The danish first broadcaster [DR] has entered into 'a major collaboration' with Danish Football Association [DBU] connected to Denmark's largest sport with over 360 000 executive football players, according to Danish Statistics.
Fighting for young peoples attention
But football, like many other sports activities, is fighting an increasingly tense battle for the favor of young people when the iPad or computer game is chosen over the game with the round bounching ball.
- We are common about the children and we are common about creating communities, the football director could tell on the question of what it is that the new collaboration between DBU and DR's youth universe 'Ultra' can achive together.
- It's a typical story telling about the danish society; We are good at standing together and making communities. And both DR and DBU are interested in that part. To give the children some communities that they can thereby lift themselves by, lift others, lift the whole of Denmark and finally also a little touch of selfishness on the part of football. Of course, I also hope that someday one of these pupils can become national team players so we can be proud of them when they perform in red and white.
Of course, I also hope that someday one of these pupils can become national team players so we can be proud of them when they perform in red and white.
The football director himself participated in school football
Peter Møller himself has participated in the school football tournament as a young pupil. The tournament, as far as footballogy.net knows is quite unique worldwide. - I have previously said that everything I have learned, I have learned through football, so my mom and dad got a little angry, it came from Peter Møller with a twinkle in the eye to the host Sofie Østergaard on the Children's Producers Day' in 'DR Byen' on Amager, just a few kilometres from city center of Copenhagen.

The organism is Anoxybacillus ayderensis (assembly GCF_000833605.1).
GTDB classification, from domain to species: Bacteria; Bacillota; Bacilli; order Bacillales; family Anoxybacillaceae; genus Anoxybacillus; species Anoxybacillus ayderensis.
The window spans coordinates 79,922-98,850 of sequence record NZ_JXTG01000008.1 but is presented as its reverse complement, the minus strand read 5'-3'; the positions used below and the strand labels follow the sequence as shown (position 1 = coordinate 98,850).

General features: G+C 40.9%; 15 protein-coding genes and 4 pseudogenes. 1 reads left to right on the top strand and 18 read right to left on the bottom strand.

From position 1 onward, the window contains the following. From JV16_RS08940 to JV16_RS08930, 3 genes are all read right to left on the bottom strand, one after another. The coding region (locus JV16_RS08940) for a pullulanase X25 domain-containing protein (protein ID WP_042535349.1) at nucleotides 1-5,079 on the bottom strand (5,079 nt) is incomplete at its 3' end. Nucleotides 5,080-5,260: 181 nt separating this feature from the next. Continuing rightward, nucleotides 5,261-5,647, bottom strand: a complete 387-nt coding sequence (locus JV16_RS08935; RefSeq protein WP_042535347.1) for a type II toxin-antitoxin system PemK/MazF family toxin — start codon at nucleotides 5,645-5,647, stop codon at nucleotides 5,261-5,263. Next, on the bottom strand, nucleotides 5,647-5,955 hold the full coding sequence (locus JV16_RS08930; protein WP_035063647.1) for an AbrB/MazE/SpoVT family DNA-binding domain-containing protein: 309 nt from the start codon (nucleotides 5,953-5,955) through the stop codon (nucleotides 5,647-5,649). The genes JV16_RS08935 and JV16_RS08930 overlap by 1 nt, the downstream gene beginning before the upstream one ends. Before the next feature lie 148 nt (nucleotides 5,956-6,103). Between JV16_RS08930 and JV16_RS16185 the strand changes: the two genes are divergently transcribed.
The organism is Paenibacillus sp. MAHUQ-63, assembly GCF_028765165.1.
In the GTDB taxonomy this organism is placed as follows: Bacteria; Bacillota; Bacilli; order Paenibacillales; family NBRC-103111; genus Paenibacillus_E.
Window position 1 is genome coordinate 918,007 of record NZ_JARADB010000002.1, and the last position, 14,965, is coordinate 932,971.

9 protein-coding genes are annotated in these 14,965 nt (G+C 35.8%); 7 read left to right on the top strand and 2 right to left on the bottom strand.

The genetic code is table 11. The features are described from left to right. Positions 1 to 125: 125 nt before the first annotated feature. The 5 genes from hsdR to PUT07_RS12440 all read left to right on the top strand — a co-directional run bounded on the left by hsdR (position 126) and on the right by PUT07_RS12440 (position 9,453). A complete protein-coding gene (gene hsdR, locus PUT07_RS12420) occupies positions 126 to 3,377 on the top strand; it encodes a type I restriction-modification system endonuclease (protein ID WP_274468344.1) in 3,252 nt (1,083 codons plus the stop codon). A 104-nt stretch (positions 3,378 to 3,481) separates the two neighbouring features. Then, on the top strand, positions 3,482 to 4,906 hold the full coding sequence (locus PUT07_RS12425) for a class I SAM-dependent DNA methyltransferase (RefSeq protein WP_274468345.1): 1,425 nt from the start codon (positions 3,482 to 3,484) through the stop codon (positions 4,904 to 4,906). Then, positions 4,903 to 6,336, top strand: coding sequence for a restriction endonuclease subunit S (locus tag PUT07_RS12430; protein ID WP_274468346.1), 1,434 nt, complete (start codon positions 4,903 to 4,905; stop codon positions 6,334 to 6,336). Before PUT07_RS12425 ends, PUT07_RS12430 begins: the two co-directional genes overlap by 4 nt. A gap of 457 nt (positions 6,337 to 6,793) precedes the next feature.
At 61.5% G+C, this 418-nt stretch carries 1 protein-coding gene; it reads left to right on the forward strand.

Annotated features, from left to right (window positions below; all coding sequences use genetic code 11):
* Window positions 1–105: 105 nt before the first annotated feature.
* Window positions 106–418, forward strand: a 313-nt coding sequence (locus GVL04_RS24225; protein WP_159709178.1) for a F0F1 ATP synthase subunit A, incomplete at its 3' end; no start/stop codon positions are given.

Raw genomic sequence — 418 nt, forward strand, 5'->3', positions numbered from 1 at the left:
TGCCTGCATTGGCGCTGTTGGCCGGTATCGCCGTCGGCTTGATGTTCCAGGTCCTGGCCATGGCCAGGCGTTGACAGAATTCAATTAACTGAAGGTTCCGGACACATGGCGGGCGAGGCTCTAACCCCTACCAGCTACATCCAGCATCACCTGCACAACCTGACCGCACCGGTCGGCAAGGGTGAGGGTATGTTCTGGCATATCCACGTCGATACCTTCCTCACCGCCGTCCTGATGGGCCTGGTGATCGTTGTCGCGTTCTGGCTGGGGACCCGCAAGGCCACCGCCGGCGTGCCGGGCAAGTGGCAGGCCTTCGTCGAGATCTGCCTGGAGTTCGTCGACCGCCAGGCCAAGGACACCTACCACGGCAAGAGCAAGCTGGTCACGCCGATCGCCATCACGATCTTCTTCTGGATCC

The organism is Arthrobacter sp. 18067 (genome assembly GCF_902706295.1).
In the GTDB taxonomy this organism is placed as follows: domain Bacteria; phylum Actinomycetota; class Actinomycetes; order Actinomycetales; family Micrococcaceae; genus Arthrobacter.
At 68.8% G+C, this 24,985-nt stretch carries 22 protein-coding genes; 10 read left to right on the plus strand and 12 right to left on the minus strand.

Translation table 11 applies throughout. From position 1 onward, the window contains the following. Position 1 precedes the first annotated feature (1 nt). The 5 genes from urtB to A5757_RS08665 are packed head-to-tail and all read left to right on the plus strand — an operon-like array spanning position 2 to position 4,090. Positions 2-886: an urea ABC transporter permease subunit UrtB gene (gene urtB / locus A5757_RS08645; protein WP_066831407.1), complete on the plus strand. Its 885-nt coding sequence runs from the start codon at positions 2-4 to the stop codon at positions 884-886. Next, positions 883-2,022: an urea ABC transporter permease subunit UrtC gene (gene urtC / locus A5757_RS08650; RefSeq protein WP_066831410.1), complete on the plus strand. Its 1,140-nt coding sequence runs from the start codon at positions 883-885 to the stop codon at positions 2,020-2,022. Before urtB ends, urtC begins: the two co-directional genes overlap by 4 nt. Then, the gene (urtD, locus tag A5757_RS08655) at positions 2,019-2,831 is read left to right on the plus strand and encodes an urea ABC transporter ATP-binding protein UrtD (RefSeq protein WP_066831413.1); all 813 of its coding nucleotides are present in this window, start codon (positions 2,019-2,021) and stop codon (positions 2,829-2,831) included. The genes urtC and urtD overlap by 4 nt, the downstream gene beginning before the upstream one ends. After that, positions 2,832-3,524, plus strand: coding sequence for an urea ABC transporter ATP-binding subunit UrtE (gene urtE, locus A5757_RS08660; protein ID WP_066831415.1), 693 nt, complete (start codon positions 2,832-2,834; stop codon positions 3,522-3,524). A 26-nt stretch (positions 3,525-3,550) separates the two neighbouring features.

part of public health is building on, whether children and young people learn to play sports at an early age, rather than just lying on the couch in front of Netflix or with Fortnite on the computer screen
The former professional football player appeared in his football career for Danish top clubs such as Aalborg and FC Copenhagen and subsequently also got a career as a sports host at 'DR Sporten', before pulling on the pin-striped suit for the Danish Football Association, which, however, for today's occasion - namely the 're -branded 'school football tournament, which Ekstra Bladet started several decades ago - was dressed in a relaxing army green t-shirt and a pair of dark jeans.
Football helps to integrate and form
- I believe that football can include, integrate, form and educate. Create 'food' for thoughts. It is health, physical, mental. The things we would like to pass on now to all these children, the DBU director said at the producers day, where figures on the target group's media habits were also rolled out from danish broadcasters analysis department. ‘Ultra’s’ target group is between 9 and 14 years old, so when school football is involved [pupils parcitipate at the teams are typical between 13 and 15 years old], it is on the absolute edge of that target group. But nonetheless, even more important when you know that part of public health is building on, whether children and young people learn to play sports at an early age, rather than just lying on the couch in front of Netflix or with Fortnite on the computer screen. At the livestreamed press conference, it was also revealed that the traditional broadcasters, such as DR, have been given a good and thorough back wheel in the ‘Ultra’ target group of digital offers such as Netflix, HBO and not least YouTube. The latter as a clear number one in that category, with over 88% of the target group's attention on a weekly basis. However, DR still reach almost half of the 9-14 year old target group in Denmark.
- Like being at an exam
About the school tournament, Peter Møller clearly remembered his performances. - It's like being at an exam. All of a sudden, you have to get up and play some game where there are a lot of your classmates and others from school standing and watching.
Completely insignificant is the winning moment, after all still not yet
- Then you get super nervous and it creates a good field of tension, said Peter Møller, who pointed out that the most important thing in school football is not to win, but most of all it is about developing the children and giving skills to the young people. - We will teach the children to win later in life. When it comes to children's football, the most important thing is that the children develop and gain some skills. And I think they get that through football.
18,000 pupils participate
However, the ‘Ultra School Cup’ still ends with a final in April 2021 (if the corona alouds to), so after all the winning moment is not yet completely insignificant. And luckily then, we add from the editorial side, although all of the above good intentions are also hailed from Footballogy.net’s view. The entire tournament, where as many as 18,000 pupils from 7.-10. grade, distributed from 850 schools participating are already kicked off, like a cup tournament, which means that every match is about survival and thus further advancement in the tournament.